It is very sad to see the wonderful architecture being ripped to the ground as crews remove battered, shredded buildings in the call for safety.  Workers and volunteers are tired after days of tough work, long hours and the psychological battle to stay chipper in spite of the more than 100 aftershocks. Businesses overnight have been simply wiped out. What shape and color is recovery?

My first visit to Christchurch was to compete in the 1958 New Zealand Surf Lifesaving Championships. For me as a teenage surfie it was a wonderful experience even though my key event was washed out due to very rough sea conditions. Forty-two years ago I journeyed through Christchurch on my way to a summer on the ice.

My career has taken me to the city many times in the intervening years and Lois and I are scheduled to make our next visit in January to attend a Royal Exhibition of historic Antarctic photography.

I am thankful that my Christchurch friends are safe and well and they took time away from the drama around them to send me and other international pals a note.

I can but pray for the city and its people and for strength for those who toil to make a difference.

Couple websites worth noting are:

www.tvnz.co.nz

www.stuff.co.nz

Christchurch the Garden City.

Summertime and the weather is freezing

Two years ago I figured I should put into book form the adventures I experienced some 40 years ago as information officer photographer with the New Zealand Antarctic Research Programme.

This was something I had swept into the broom cupboard of life experiences a long time back but as my grandchildren grew and my wife and daughters continued with their promptings “to put it on paper” I reached the point where I at least dragged the boxes of stuff out from under the stairs.

I looked through the clippings, found my old notebook, and looked at a few mouldy photo slides, Maybe there was something in all this I could tell the grandchildren about. Around this time a couple of my fellow intrepid explorers from the great adventure of 1968-69 came up with the idea we might have a reunion.

All well and good, I thought. They were all in New Zealand while I was firmly established with a business and family in the prairie province of Alberta, Canada. Still, I thought it was a great idea and almost flippantly suggested we could time this event to the 40th anniversary of our small team taking on the responsibility of a year’s scientific activity with the Antarctic Division of New Zealand’s Department of Scientific and Industrial Research (now just known simply as Antarctica New Zealand, but still a government entity).  This boiled down to the fact that we had less than 12 months to find all our colleagues and organize an event in Christchurch, New Zealand, in mid-October 2008.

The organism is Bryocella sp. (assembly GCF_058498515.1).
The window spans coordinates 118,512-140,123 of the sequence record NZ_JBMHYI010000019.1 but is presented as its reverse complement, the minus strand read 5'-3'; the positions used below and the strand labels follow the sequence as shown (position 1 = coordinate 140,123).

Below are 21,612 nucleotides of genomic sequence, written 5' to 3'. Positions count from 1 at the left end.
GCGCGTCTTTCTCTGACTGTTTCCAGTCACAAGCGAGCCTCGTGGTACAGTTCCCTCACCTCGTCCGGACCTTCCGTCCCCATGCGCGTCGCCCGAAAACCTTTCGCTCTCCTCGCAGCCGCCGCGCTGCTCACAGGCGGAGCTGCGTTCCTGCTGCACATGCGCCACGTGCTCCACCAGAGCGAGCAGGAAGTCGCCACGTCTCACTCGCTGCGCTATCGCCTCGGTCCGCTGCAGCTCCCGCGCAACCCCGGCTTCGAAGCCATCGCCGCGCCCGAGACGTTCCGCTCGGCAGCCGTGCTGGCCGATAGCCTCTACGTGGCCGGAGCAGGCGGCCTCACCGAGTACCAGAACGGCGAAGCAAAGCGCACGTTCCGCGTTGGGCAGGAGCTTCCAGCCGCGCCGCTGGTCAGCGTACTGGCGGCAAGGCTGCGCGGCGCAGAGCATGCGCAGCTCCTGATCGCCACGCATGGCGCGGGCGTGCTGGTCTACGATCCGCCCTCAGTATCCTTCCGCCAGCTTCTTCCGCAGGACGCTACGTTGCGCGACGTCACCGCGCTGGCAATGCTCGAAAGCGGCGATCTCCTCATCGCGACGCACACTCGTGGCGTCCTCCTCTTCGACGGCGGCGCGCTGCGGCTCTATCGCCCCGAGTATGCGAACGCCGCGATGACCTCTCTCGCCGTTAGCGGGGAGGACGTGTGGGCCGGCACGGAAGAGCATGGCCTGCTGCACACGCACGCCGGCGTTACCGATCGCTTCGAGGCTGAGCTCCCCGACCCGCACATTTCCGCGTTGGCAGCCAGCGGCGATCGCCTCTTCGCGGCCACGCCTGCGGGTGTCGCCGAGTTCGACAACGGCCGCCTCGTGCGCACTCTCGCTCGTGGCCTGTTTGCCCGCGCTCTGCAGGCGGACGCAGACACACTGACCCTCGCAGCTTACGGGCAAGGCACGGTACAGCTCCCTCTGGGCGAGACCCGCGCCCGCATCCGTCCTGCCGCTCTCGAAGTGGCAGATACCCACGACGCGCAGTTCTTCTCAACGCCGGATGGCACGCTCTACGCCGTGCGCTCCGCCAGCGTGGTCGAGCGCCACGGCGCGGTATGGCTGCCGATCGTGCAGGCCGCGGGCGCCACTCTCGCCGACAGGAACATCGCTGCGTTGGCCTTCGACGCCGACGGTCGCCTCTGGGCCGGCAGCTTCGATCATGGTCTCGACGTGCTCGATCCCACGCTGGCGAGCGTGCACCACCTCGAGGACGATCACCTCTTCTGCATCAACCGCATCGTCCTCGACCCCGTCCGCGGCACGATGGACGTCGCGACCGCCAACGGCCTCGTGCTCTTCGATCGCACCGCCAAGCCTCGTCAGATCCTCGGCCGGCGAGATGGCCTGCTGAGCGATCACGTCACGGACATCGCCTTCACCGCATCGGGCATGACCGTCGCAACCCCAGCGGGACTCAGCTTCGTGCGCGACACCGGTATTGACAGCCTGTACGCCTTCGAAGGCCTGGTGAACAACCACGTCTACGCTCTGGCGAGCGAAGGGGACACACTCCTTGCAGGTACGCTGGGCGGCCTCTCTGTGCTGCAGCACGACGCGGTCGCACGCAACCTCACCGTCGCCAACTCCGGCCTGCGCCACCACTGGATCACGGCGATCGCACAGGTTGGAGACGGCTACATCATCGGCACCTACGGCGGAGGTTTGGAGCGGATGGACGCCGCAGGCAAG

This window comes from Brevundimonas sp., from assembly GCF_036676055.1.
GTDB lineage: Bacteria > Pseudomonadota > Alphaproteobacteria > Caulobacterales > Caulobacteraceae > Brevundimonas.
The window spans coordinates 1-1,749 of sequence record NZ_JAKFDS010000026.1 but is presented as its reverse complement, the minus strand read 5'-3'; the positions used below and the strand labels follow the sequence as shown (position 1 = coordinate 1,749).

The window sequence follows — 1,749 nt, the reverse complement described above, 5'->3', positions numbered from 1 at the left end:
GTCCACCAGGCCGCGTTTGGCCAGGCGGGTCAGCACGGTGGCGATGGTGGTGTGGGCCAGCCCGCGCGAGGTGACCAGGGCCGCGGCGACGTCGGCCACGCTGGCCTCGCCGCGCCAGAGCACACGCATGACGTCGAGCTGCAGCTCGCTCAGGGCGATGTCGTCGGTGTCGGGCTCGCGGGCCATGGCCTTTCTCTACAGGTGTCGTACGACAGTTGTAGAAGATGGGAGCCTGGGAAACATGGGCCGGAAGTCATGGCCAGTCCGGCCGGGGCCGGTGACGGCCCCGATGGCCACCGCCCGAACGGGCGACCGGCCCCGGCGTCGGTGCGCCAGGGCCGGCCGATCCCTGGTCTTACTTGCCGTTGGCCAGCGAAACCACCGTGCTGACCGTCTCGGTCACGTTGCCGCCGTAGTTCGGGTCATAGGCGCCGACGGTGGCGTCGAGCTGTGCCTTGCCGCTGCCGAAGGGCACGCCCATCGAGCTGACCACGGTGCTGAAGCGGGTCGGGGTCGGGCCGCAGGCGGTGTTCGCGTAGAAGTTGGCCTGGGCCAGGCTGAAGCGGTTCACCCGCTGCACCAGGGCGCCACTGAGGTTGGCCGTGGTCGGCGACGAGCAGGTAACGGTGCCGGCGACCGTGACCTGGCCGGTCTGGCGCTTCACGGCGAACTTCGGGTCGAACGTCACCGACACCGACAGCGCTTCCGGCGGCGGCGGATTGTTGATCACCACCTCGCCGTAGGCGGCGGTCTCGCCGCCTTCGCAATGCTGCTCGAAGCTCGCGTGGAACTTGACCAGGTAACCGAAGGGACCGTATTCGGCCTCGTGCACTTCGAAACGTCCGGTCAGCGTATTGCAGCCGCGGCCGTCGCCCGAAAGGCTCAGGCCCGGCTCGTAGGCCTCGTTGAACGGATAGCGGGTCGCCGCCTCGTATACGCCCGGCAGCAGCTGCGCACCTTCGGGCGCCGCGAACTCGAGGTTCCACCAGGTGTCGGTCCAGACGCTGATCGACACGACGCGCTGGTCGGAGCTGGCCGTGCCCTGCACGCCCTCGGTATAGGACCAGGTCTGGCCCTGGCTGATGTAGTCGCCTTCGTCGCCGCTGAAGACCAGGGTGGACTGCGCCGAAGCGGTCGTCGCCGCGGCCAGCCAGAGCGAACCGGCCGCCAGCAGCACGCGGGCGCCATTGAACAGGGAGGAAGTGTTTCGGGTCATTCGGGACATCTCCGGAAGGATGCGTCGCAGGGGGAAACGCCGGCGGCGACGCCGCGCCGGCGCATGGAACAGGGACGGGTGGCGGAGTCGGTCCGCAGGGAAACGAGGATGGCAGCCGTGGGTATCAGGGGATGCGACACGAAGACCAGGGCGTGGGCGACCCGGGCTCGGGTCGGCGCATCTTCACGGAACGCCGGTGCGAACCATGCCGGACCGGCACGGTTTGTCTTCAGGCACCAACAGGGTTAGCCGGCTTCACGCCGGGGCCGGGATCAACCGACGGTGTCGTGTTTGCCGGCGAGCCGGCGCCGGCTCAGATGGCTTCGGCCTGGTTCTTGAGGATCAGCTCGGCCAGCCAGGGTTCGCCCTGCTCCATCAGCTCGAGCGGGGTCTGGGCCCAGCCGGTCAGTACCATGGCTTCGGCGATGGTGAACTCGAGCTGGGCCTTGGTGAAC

While all this was happening with the aid of modern technology, I set about putting together a booklet just about the voyage aboard HMNZS Endeavour eight of us summer only types had from McMurdo to Lyttelton. That very stormy voyage home via Campbell Island and the Antipodes Islands was an adventure in itself and creating a booklet around that proved to be a great deal of fun. My family and friends loved it. I printed off a bunch “for the reunion”.

We were very fortunate, due to some extraordinary digging, to locate and contact all the members of our party as well as a large number of the university teams and support people who made our time on the ice most memorable. And being together over three days, most of us seeing each other for the first time since 1969, gave me the push I needed to write my book.

It started out as just a summer’s tale of adventure, with a whole bunch of pictures. But as I got into it and shared the story with others, the book took on a life of its own. I now labor on, researching, recalling events, time and places, and bugging the life out of my old colleagues for long forgotten details. I’d targeted this past October as the due date for completion. That has passed and it will not be completed before Christmas. Perhaps I can complete it this winter with an April publication date. I’ll work to that deadline and see what can happen.

Last May I shared a couple of chapters with fellow writers and faculty at a Writing It Real (www.writingitreal.com) conference and received huge amounts of encouragement, advice and direction. We have another conference coming up in April 2010 in Port Townsend, WA.

I wonder what I’ll be able to put on the table this time!

(a continuing story…)